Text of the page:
It is 1993. Plaid is in, Michael Jordan is in the midst of his reign as king of basketball, and a young, lean and supremely dominant Shaquille O’Neal releases his first studio rap album, “Shaq Diesel.” There is a few catchy songs on the record, and Shaq goes platinum. As more people listened, Shaq’s image changed. Suddenly, he was not a basketball player; he was an entertainer, an actor, a comedian, a musician and more. Over a number of years, behind other efforts such as Michael Jordan’s performance in “Space Jam,” the NBA shifted into mainstream pop culture, and now NBA players are A-List celebrities. The shift becomes even more clear if you examine the relationship between sports and music today.
Portland Trail-Blazers point guard Damian Lillard is following in Shaq’s footsteps as a rapper attempting to gain the respect of his peers. And make no mistake, Lillard, who goes by Dame DOLLA when performing, has talent, but his peers in both the NBA and the music industry (and some opposing fans) may see it as just a hobby. And at the end of the day, it is. While Lillard has dreams for his rap career and brings a positive, inspiring message to his music, his vocation is a point guard. Still, he, like everyone else in high level sports, is part of a culture where music and competition overlap and often interact.
Rihanna’s a big fan of Lebron; she sat courtside in the 2017 Finals and heckled Kevin Durant. Kendrick Lamar gave Russell Westbrook a shoutout in his song “The Heart Part 4.” It doesn’t stop at the NBA, though. The Super Bowl halftime show is a bigger deal than the actual Super Bowl for some people. Mega celebrities sing the national anthem before any anticipated matchup. And, of course, there is the Colin Kaepernick saga, which somehow ended up being a deeply divisive and symbolically significant issue for America. On Kaepernick’s side, Beyoncé, Eminem, J. Cole and many more voiced their support, with Eminem even mentioning Kaepernick in his freestyle “Untouchable.” On the other side, a host of singers have condemned Kaepernick’s decision to take a knee during the singing of the National Anthem, with country singer Neal McCoy releasing his viral track “Take a Knee, My A**.” These days, music is everywhere, and so are the athletes listening to it.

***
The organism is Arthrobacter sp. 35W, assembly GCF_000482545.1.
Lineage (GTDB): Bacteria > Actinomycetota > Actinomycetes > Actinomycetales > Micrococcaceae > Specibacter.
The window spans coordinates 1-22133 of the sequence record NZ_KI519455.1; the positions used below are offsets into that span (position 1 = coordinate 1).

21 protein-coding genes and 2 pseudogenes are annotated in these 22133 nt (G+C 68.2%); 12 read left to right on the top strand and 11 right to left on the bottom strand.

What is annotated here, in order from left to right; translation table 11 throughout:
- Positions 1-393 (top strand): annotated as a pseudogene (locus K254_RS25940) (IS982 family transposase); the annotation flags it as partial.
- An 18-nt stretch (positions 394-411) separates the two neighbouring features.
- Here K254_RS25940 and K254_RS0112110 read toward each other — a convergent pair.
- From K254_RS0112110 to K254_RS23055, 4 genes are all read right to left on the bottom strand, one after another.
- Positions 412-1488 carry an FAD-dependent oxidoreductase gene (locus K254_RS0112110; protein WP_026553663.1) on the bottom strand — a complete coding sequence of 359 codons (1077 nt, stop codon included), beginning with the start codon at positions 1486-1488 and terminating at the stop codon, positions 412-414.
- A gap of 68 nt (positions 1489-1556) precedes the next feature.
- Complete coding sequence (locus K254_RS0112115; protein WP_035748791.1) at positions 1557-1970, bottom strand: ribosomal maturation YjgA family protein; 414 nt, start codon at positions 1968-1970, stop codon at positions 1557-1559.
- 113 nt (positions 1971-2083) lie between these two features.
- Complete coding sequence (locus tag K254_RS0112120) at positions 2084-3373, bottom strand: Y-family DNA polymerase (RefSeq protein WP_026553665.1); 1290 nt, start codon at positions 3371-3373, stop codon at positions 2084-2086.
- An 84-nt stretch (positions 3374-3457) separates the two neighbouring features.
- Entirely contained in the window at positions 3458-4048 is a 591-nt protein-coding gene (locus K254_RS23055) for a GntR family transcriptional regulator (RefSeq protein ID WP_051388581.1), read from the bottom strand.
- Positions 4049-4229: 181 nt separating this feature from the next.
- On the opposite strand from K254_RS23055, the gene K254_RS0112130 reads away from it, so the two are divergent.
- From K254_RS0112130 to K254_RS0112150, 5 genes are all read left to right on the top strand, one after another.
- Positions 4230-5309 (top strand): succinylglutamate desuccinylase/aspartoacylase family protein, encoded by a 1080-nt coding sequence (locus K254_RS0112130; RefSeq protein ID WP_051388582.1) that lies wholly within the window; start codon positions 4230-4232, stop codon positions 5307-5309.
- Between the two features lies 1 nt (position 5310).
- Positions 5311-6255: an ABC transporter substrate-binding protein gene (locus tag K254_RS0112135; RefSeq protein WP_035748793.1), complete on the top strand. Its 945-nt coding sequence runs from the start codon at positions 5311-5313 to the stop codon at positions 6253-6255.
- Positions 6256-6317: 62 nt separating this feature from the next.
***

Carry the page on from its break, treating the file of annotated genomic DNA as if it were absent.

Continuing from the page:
It is now so easy to become absorbed in our phones as we allow ourselves to be bombarded with lyrics, tweets, statuses, snaps, highlights and whatever. The rise of the digital age revolutionized both how we listen to music and watch sports, and the result is what you see today. Still, we obviously sang fight songs and shouted chants at sporting events long before Shaq got into the rap game.
In those days, Kaepernick and Dame DOLLA and Shaq, we had baseball, hotdogs with mustard on it, and “Take Me Out to the Ball Game.” That was the American Dream right there, maybe with a beer in hand, too. There are few songs in America that are more recognizable than “Take Me Out to the Ball Game.” Everyone knows the words, and on a family outing to the ballpark on a hot summer day, memories are made in the seventh inning stretch, as you munch on peanuts and sing about Crackerjacks.
It is a tradition, and traditions are what makes sports truly priceless. It is not just beefs between musicians and players for us to enjoy; it is the belting of “Sweet Caroline” at Red Sox games and basically every sporting event in North Carolina. It is the riff in “Enter Sandman” played before the Virginia Tech Hokies take the field before each home game and when former New York Yankees closer Mariano Rivera entered games in the ninth inning. It’s the drum line at high school football games breaking into rhythm and igniting the crowd before the fourth quarter. These are memories we hold for our whole lives—sure, we like the entertainment sports brings us and the subsequent fanfare brought by the music, but it’s so much more than that. The relationship between music, sports, and us is a way to celebrate, cheer, disapprove and ultimately pay our respects to the competition that brings meaning to so many lives.